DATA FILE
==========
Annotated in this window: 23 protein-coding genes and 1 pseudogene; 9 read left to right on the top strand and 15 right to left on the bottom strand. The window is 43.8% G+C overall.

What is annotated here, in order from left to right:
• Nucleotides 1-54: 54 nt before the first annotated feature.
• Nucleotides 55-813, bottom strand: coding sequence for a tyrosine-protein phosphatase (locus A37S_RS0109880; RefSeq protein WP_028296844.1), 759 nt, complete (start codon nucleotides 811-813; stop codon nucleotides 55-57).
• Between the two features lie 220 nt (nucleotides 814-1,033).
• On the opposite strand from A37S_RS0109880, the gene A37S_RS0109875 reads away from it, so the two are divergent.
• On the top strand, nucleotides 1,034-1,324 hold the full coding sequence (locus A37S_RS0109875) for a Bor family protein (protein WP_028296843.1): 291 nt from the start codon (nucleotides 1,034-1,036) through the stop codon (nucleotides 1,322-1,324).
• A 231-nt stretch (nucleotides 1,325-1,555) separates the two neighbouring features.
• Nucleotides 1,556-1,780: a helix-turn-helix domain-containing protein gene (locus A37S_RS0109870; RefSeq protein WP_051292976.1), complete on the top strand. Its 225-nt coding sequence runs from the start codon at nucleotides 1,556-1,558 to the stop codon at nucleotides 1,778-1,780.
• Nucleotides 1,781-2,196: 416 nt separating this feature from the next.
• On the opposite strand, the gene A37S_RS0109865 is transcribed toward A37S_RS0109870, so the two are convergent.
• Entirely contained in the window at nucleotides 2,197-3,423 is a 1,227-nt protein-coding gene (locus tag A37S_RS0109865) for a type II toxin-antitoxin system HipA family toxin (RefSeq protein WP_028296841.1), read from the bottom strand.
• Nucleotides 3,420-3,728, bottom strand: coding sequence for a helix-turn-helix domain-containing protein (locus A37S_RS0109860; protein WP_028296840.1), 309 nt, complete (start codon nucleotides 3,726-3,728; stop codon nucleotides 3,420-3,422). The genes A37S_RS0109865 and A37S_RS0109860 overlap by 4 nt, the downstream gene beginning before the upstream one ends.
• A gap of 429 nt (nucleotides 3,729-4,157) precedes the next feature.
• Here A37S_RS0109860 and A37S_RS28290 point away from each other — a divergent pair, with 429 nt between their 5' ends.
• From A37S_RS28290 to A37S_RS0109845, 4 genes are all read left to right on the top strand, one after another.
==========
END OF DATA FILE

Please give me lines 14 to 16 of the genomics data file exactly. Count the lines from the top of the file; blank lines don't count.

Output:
• A gap of 429 nt (nucleotides 3,729-4,157) precedes the next feature.
• Here A37S_RS0109860 and A37S_RS28290 point away from each other — a divergent pair, with 429 nt between their 5' ends.
• From A37S_RS28290 to A37S_RS0109845, 4 genes are all read left to right on the top strand, one after another.